We kept a low profile overall--no visits to Athens, and in fact no excursions whatsoever except to the grocery store. We had a grand dinner with L2 and her houseguests (two delicious vegetable dishes made by one of the aforementioned houseguests, plus leg of lamb, pitas and tzatsiki, sangria, and crabapple pie) and laughed and talked.

Jenny taught me some crocheting and I taught her some knitting. And astonishingly, she crocheted this gorgeous, cozy scarf for me in a mere hour and a half...

...which makes me wonder if there might not be something to this hookifying business after all. ;-) Seriously, crochet seems a lot more versatile than I had previously understood. It's not as intuitive for me as knitting is, but I can definitely see myself working up the occasional crocheted piece.

Jenny birdwatched a bit, although the weather was less than cooperative, so most of it was done through the kitchen window. This is truly a paradise of chipping sparrows.

After Jenny had to leave (snif!), the s.o. and I watched American Idol (hooray! new season!) and I finished knitting a blaze orange hat I've been making for him.

Even when it's not hunting season around here, it's never 100 percent safe to walk in the woods without a touch o' the orange, so I've taken it upon myself to provide day-glo garments for all of us, human and canine. The s.o.'s hat is a huge success; it fits him perfectly and is already much loved. Next comes a dog sweater.

Friday, January 18, 2008

A finished object!

I've been knitting a lot. A lot a lot. But unfortunately, one of my projects appears to be cursed. I bought some periwinkle-colored Cascade Sierra--a smooth cotton-wool blend with a beautiful sheen--and knitted a double-stranded ballet t-shirt out of it. The bulky texture made it incredibly unflattering, although it had charming cap sleeves. So I unraveled the whole thing and tried knitting a little cropped cardigan with the same cap sleeves. My first version, with the yarn held double as per the pattern, was so thick it resembled a Kevlar vest. So I unraveled it and tried it with the yarn held single. I got most of the way through it before realizing it was too flabby to hold its shape.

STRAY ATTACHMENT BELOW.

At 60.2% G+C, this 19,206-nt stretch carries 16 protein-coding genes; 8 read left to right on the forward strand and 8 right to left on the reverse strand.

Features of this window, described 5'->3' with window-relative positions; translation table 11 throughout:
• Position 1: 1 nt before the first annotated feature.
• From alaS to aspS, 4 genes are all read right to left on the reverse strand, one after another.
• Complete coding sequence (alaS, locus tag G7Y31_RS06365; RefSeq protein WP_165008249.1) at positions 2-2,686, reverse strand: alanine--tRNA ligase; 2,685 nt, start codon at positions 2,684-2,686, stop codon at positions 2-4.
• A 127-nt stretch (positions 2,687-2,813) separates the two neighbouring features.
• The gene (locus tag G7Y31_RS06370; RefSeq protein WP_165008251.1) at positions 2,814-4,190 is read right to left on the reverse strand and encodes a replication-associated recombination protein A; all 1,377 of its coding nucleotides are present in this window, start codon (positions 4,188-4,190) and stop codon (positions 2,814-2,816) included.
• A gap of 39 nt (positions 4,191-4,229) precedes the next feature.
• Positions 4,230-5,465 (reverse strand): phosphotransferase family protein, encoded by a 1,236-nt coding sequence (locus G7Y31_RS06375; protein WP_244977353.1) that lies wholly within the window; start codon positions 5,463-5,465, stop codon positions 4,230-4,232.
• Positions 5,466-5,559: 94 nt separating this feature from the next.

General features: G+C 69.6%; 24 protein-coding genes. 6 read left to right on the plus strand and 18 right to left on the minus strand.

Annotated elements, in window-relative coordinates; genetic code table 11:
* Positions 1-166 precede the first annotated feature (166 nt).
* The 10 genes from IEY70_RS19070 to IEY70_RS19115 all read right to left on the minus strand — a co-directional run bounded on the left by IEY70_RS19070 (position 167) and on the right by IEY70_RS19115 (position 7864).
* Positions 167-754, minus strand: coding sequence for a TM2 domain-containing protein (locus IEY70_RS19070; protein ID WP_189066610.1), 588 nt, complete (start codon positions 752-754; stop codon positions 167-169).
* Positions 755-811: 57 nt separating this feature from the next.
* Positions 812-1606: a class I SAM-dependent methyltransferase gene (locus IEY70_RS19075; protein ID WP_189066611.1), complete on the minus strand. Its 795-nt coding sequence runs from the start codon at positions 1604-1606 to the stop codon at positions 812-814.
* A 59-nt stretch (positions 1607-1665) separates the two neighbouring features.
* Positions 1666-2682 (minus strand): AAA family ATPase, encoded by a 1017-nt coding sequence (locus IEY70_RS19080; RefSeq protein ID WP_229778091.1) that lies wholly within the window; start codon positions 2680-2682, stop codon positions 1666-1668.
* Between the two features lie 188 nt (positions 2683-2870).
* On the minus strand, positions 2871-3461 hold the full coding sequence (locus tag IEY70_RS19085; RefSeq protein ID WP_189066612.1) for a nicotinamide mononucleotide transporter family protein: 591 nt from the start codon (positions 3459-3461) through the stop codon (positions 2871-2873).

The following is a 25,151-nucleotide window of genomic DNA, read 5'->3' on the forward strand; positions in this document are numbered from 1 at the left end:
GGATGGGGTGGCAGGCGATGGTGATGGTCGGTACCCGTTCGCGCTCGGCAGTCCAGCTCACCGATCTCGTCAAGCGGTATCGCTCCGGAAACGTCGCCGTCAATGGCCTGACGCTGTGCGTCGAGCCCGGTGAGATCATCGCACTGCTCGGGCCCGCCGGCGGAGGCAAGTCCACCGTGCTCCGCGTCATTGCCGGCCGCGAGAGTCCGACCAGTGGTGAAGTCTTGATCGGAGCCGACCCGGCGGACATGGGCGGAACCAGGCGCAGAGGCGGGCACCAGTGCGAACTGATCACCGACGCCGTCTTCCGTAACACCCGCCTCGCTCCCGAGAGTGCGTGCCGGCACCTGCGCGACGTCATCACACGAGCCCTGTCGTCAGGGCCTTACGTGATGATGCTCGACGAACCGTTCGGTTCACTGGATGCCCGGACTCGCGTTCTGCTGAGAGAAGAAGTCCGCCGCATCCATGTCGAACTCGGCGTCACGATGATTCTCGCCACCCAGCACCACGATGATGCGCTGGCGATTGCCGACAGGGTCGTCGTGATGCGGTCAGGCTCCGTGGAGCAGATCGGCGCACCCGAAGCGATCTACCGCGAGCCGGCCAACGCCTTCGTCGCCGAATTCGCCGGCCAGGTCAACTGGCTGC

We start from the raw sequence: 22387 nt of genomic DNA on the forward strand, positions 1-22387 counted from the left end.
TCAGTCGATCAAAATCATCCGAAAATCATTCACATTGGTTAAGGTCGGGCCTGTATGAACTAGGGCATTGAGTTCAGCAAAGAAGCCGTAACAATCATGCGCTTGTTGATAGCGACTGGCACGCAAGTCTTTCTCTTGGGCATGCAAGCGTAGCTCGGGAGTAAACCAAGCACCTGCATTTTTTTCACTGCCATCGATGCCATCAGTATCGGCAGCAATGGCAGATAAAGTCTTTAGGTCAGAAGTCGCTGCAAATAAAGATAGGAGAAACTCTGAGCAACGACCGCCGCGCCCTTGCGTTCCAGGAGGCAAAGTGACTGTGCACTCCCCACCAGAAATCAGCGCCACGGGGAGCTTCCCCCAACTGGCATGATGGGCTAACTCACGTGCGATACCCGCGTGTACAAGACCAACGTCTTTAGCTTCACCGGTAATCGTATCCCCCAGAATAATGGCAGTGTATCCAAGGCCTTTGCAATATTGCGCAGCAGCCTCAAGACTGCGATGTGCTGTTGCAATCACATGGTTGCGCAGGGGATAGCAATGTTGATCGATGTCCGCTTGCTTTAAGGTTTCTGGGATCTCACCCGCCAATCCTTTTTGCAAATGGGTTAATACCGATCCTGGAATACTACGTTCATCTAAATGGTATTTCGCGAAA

So that glob of so-called fabric has been set aside until I have time to redesign the original t-shirt to my specifications. Which will be, according to my calculations and my *cough* rather long project queue, in approximately the year 2015.

Luckily, I have been working on some other things, too. And I finished one of them, to my immense pleasure and satisfaction.

The pattern is Elisa's Nest Tote, and I made mine out of what I am pretty sure is hemp yarn (Jacquilynne, this was once yours--does my memory serve me?). Here it is full of crabapples:

And here it is laid flat:

It was my first time doing an applied I-cord border. It was a little tedious, but not at all difficult. And it was my first time doing any kind of crocheting whatsoever; while the majority of the bag was knitted, the sides of the bags are crocheted together. At first it was difficult and I had to rip it out and start over. But after that, it was intuitive and I didn't have any trouble.

Now I can bring my own mesh bag to the farmers' market, and maybe inspire others to do the same!

Monday, January 14, 2008

How is it...

...that I was a vegetarian for 16 years, yet never managed to learn to make simple baked tofu?